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  #1  
Old 11-21-2009
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Delicate situation

I went to check on my boat after it was hauled for winter storage and found an unpleasant surprise.

But first let me back up and give some background. I've been going to this winter storage marina for about 4-5 years. The ownership is a little tough to deal with, but the yard master is a very good guy - customer focused, knows my name, appreciative of my business and generally a solid, service-oriented guy.

When I arrived at the utility dock for winter drop-off, there was no room, despite me double-checking to ensure availability. I ended up having to tied up in a slip that was way to short - 14 feet for my 38 ft boat. I had her secured and fended off well, even though the set up was not ideal. But to be clear, there were plenty of fenders to prevent any damage. The short finger had bare wood and exposed hardware facing the boat - no dock-side rubber-bumpers of any sort.

When I saw the boat today, there was a gash in the 5-yr old awlgrip, right at the height of where the unprotected finger might scrape - a mark consistent with the boat being pulled from its slip without attention....like as if the fenders rolled past the end of the finger and then the finger and boat met. The gash is down thru the awlgrip, into the gelcoat for about 6" by .5" then trails off to a 1 foot gouge in the awlgrip (but not through it), then down to a buffable scuff for another 2 feet.

Now, I don't know for sure what happened, but I know it wasn't there when I left from my home port earlier on drop-off day. 2 weeks have come and gone since drop-off. I did check on her while she sat in the short slip the day follwing drop-off, and everything looked ok.

So here's the question...how do I approach the yard in a respectful manner without coming across too soft or too accusitory? And what do I do if they say, 'is wasn't us?'.

FYI, they already have all my $ - paid in full for the season, so they hold all the cards when it comes to launching in the Spring.


Thank you.
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Old 11-21-2009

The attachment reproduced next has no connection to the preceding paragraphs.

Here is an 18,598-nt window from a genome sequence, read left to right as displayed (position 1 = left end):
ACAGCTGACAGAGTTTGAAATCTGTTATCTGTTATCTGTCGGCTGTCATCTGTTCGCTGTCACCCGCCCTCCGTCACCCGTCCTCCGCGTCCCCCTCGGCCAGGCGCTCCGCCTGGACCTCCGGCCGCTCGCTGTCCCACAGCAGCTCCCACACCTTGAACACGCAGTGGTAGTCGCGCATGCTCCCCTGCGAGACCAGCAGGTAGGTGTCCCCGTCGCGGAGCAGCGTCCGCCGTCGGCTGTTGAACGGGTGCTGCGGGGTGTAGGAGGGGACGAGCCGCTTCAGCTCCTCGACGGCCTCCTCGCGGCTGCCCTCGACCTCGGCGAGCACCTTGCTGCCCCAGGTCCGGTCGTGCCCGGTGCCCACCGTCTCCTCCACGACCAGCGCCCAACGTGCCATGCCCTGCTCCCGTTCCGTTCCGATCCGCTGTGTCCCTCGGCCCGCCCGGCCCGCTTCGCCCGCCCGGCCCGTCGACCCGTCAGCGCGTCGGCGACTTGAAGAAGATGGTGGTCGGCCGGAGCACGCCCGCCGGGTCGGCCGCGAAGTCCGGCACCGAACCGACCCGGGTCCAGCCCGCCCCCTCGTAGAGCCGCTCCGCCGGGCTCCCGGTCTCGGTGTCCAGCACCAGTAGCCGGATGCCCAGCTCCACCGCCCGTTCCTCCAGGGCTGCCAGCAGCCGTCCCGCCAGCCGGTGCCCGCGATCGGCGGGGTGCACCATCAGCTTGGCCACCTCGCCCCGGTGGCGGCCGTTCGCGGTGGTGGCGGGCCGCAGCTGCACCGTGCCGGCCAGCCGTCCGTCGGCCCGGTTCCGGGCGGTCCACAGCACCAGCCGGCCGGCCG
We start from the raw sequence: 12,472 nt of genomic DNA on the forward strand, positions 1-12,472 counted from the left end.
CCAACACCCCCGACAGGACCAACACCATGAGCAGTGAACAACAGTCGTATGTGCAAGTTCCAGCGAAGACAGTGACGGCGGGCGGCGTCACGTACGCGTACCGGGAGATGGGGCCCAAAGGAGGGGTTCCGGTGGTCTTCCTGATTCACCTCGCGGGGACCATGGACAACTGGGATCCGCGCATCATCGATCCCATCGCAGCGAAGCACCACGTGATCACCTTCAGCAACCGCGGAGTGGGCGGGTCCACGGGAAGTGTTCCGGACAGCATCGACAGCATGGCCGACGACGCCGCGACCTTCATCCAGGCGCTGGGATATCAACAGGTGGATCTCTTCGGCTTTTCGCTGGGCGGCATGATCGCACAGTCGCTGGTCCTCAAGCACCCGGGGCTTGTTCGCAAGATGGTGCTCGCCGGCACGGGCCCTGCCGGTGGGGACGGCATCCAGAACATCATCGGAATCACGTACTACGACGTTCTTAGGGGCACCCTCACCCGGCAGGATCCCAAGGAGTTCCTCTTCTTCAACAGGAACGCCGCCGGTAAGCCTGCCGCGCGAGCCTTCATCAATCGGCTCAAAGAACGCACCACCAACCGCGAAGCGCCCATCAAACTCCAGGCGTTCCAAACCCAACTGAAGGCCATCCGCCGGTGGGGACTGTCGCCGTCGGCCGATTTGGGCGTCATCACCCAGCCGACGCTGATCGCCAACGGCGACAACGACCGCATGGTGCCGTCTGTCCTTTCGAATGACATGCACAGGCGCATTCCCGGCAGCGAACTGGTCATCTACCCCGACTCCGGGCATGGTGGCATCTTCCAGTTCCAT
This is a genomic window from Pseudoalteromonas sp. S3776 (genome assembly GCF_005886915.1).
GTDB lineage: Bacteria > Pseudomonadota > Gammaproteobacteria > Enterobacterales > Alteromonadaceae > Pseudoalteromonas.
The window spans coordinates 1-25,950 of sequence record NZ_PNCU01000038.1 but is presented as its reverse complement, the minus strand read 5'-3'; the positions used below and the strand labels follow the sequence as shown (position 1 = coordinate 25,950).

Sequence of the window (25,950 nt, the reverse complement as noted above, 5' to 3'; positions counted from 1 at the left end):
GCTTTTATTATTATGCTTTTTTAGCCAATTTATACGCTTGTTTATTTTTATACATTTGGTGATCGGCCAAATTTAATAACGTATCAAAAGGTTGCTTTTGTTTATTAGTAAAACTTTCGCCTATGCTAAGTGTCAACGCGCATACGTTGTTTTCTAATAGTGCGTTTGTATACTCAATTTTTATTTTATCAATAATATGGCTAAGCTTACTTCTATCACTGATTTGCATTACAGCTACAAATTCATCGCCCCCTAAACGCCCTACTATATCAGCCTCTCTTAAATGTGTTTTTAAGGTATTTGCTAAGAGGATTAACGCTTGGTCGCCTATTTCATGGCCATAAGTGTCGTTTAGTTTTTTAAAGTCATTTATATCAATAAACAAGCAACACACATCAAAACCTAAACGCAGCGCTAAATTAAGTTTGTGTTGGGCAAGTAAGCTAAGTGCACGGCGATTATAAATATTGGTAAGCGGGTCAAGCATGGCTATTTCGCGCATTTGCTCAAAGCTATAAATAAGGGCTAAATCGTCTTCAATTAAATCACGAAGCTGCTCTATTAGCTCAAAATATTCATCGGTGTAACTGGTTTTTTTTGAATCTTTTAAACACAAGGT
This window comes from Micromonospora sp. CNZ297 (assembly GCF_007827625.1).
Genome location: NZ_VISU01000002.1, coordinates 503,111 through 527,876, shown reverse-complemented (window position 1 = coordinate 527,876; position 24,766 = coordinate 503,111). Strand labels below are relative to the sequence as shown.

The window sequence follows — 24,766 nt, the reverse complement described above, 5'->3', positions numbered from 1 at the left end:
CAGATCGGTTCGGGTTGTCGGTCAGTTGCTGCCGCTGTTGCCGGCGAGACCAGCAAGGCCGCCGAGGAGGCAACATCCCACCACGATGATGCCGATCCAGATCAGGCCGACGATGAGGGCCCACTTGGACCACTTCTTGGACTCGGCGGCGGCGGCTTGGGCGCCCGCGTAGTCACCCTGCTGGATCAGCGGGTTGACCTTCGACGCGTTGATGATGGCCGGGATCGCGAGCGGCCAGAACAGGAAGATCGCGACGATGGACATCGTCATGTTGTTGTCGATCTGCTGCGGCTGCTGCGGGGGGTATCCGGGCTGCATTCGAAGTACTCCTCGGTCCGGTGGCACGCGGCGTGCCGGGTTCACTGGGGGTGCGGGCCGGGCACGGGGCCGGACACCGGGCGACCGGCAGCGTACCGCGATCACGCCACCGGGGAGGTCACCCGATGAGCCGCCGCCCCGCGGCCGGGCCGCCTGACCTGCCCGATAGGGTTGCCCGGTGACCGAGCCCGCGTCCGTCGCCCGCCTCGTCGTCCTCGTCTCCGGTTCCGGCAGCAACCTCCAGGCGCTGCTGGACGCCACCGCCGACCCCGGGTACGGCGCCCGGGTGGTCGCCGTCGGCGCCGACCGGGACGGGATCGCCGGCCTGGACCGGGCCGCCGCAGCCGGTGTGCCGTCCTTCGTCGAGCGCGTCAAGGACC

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Go hard Pub. SOmeone knows something about it. Even if they deny all knowledge, your insurance company will ask what you have done. Insurance companies need someone to blame aka pay for it.

The yard took your money to look after your boat. End of story.

I know how you feel because a few years ago, I've had a marina employee run into my moored yacht with his steel POS.
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Old 11-22-2009
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I would first check the agreement that you signed with them. Upon close scrutiny, I found that one I had to sign for a haulout , allowed them to drop my boat without responsibility. I would definitely let them know about the damage, but knowing what you agreed to is helpful in the process. Going too hard will almost never produce the result you are looking for, but a little tact could produce the desired result even if it is not their responsibility in accordance with your yard contract.
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Old 11-22-2009
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Easy but firm

As xs implies, coming on like a bull just raises defenses.
Interestingly a friend has his boat dropped last year in the yard I use. They were great about it from the get go but it was handled as an insurance claim through his carrier, so it was up to the insurance Co's to fight it out. He ended up getting significant upgrades out of it because "while you're at it . . . " and the yard was good about it. It ended up being a $70-80K fix (40-something ft boat)
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Old 11-22-2009
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So, what is the repair worth?

This is the really important question. It's less than the $70K repair we just heard of. Is it painting the side of the boat? Is it touch-up the paint and buff-out? I suppose it depends on the boat, and it depends on you, too. I am not appearance oriented and I would tell them up front that if they can touch-up the paint and buff-out without any hassle, I'm fine with that. If I encountered resistance, I would imply that if there was any hassle I would make it painful.